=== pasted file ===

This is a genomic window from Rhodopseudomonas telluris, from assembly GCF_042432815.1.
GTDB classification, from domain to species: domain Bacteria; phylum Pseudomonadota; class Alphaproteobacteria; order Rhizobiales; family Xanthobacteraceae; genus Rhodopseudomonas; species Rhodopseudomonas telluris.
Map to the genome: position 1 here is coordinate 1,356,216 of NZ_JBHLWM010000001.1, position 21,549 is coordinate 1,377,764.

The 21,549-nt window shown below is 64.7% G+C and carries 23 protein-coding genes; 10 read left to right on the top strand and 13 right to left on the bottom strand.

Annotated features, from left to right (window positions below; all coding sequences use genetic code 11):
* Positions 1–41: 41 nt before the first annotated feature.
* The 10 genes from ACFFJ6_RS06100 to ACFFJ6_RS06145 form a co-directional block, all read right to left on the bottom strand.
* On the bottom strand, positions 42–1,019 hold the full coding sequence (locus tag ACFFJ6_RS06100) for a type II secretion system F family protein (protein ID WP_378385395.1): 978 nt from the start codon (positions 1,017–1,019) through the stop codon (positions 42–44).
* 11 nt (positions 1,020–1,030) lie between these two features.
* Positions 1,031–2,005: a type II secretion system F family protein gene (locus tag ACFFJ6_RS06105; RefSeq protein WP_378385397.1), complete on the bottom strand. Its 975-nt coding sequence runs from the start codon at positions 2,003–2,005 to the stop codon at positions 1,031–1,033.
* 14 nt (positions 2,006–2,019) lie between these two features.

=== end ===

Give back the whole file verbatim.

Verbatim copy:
This is a genomic window from Rhodopseudomonas telluris, from assembly GCF_042432815.1.
GTDB classification, from domain to species: domain Bacteria; phylum Pseudomonadota; class Alphaproteobacteria; order Rhizobiales; family Xanthobacteraceae; genus Rhodopseudomonas; species Rhodopseudomonas telluris.
Map to the genome: position 1 here is coordinate 1,356,216 of NZ_JBHLWM010000001.1, position 21,549 is coordinate 1,377,764.

The 21,549-nt window shown below is 64.7% G+C and carries 23 protein-coding genes; 10 read left to right on the top strand and 13 right to left on the bottom strand.

Annotated features, from left to right (window positions below; all coding sequences use genetic code 11):
* Positions 1–41: 41 nt before the first annotated feature.
* The 10 genes from ACFFJ6_RS06100 to ACFFJ6_RS06145 form a co-directional block, all read right to left on the bottom strand.
* On the bottom strand, positions 42–1,019 hold the full coding sequence (locus tag ACFFJ6_RS06100) for a type II secretion system F family protein (protein ID WP_378385395.1): 978 nt from the start codon (positions 1,017–1,019) through the stop codon (positions 42–44).
* 11 nt (positions 1,020–1,030) lie between these two features.
* Positions 1,031–2,005: a type II secretion system F family protein gene (locus tag ACFFJ6_RS06105; RefSeq protein WP_378385397.1), complete on the bottom strand. Its 975-nt coding sequence runs from the start codon at positions 2,003–2,005 to the stop codon at positions 1,031–1,033.
* 14 nt (positions 2,006–2,019) lie between these two features.